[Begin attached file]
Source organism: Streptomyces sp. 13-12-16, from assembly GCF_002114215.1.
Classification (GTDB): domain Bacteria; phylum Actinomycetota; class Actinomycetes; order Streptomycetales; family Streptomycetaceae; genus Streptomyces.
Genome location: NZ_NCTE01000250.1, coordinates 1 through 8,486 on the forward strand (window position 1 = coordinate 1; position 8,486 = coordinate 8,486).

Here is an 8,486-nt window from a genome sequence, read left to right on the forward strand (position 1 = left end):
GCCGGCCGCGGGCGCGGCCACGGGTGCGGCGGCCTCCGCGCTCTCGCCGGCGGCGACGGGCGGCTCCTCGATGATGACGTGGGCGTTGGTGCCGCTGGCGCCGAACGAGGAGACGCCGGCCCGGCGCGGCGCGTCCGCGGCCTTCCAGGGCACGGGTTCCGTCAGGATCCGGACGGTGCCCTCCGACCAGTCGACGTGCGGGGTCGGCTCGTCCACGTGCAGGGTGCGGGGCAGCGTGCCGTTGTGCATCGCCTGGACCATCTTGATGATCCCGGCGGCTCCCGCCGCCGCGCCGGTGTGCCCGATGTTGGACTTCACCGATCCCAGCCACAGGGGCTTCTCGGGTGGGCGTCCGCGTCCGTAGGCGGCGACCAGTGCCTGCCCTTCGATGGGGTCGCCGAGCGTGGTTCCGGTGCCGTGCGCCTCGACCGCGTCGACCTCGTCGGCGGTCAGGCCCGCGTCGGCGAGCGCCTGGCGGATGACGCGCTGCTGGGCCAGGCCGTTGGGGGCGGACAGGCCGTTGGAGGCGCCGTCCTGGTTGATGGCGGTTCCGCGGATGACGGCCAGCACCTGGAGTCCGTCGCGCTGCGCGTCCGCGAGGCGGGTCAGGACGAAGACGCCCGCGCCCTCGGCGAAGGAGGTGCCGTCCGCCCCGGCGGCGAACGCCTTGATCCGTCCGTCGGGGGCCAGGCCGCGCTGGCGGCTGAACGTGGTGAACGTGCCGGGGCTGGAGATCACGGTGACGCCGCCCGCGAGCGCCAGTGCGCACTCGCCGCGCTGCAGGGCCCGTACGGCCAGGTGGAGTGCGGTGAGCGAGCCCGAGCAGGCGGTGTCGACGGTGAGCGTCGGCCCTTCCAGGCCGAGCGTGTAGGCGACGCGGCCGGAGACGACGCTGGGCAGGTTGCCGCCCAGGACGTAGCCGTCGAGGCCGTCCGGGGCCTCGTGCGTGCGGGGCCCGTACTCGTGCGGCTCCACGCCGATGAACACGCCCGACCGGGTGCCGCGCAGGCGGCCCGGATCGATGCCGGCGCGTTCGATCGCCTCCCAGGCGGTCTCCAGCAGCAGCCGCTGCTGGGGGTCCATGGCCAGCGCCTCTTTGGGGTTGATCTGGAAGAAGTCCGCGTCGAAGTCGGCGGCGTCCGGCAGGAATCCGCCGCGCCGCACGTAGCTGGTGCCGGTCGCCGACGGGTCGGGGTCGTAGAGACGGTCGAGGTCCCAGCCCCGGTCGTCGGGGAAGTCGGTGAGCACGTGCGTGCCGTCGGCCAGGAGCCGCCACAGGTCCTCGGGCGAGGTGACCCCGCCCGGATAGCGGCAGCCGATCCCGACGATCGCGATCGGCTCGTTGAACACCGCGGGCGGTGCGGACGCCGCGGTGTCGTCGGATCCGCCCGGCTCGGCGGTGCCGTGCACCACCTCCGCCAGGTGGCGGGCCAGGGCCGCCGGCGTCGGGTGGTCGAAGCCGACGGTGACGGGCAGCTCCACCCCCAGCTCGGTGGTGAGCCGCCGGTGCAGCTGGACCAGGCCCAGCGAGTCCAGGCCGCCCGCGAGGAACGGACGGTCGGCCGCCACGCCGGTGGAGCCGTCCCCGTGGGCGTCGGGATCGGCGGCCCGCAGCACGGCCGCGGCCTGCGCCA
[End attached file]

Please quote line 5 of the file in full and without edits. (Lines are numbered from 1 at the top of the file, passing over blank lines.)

GCCGGCCGCGGGCGCGGCCACGGGTGCGGCGGCCTCCGCGCTCTCGCCGGCGGCGACGGGCGGCTCCTCGATGATGACGTGGGCGTTGGTGCCGCTGGCGCCGAACGAGGAGACGCCGGCCCGGCGCGGCGCGTCCGCGGCCTTCCAGGGCACGGGTTCCGTCAGGATCCGGACGGTGCCCTCCGACCAGTCGACGTGCGGGGTCGGCTCGTCCACGTGCAGGGTGCGGGGCAGCGTGCCGTTGTGCATCGCCTGGACCATCTTGATGATCCCGGCGGCTCCCGCCGCCGCGCCGGTGTGCCCGATGTTGGACTTCACCGATCCCAGCCACAGGGGCTTCTCGGGTGGGCGTCCGCGTCCGTAGGCGGCGACCAGTGCCTGCCCTTCGATGGGGTCGCCGAGCGTGGTTCCGGTGCCGTGCGCCTCGACCGCGTCGACCTCGTCGGCGGTCAGGCCCGCGTCGGCGAGCGCCTGGCGGATGACGCGCTGCTGGGCCAGGCCGTTGGGGGCGGACAGGCCGTTGGAGGCGCCGTCCTGGTTGATGGCGGTTCCGCGGATGACGGCCAGCACCTGGAGTCCGTCGCGCTGCGCGTCCGCGAGGCGGGTCAGGACGAAGACGCCCGCGCCCTCGGCGAAGGAGGTGCCGTCCGCCCCGGCGGCGAACGCCTTGATCCGTCCGTCGGGGGCCAGGCCGCGCTGGCGGCTGAACGTGGTGAACGTGCCGGGGCTGGAGATCACGGTGACGCCGCCCGCGAGCGCCAGTGCGCACTCGCCGCGCTGCAGGGCCCGTACGGCCAGGTGGAGTGCGGTGAGCGAGCCCGAGCAGGCGGTGTCGACGGTGAGCGTCGGCCCTTCCAGGCCGAGCGTGTAGGCGACGCGGCCGGAGACGACGCTGGGCAGGTTGCCGCCCAGGACGTAGCCGTCGAGGCCGTCCGGGGCCTCGTGCGTGCGGGGCCCGTACTCGTGCGGCTCCACGCCGATGAACACGCCCGACCGGGTGCCGCGCAGGCGGCCCGGATCGATGCCGGCGCGTTCGATCGCCTCCCAGGCGGTCTCCAGCAGCAGCCGCTGCTGGGGGTCCATGGCCAGCGCCTCTTTGGGGTTGATCTGGAAGAAGTCCGCGTCGAAGTCGGCGGCGTCCGGCAGGAATCCGCCGCGCCGCACGTAGCTGGTGCCGGTCGCCGACGGGTCGGGGTCGTAGAGACGGTCGAGGTCCCAGCCCCGGTCGTCGGGGAAGTCGGTGAGCACGTGCGTGCCGTCGGCCAGGAGCCGCCACAGGTCCTCGGGCGAGGTGACCCCGCCCGGATAGCGGCAGCCGATCCCGACGATCGCGATCGGCTCGTTGAACACCGCGGGCGGTGCGGACGCCGCGGTGTCGTCGGATCCGCCCGGCTCGGCGGTGCCGTGCACCACCTCCGCCAGGTGGCGGGCCAGGGCCGCCGGCGTCGGGTGGTCGAAGCCGACGGTGACGGGCAGCTCCACCCCCAGCTCGGTGGTGAGCCGCCGGTGCAGCTGGACCAGGCCCAGCGAGTCCAGGCCGCCCGCGAGGAACGGACGGTCGGCCGCCACGCCGGTGGAGCCGTCCCCGTGGGCGTCGGGATCGGCGGCCCGCAGCACGGCCGCGGCCTGCGCCA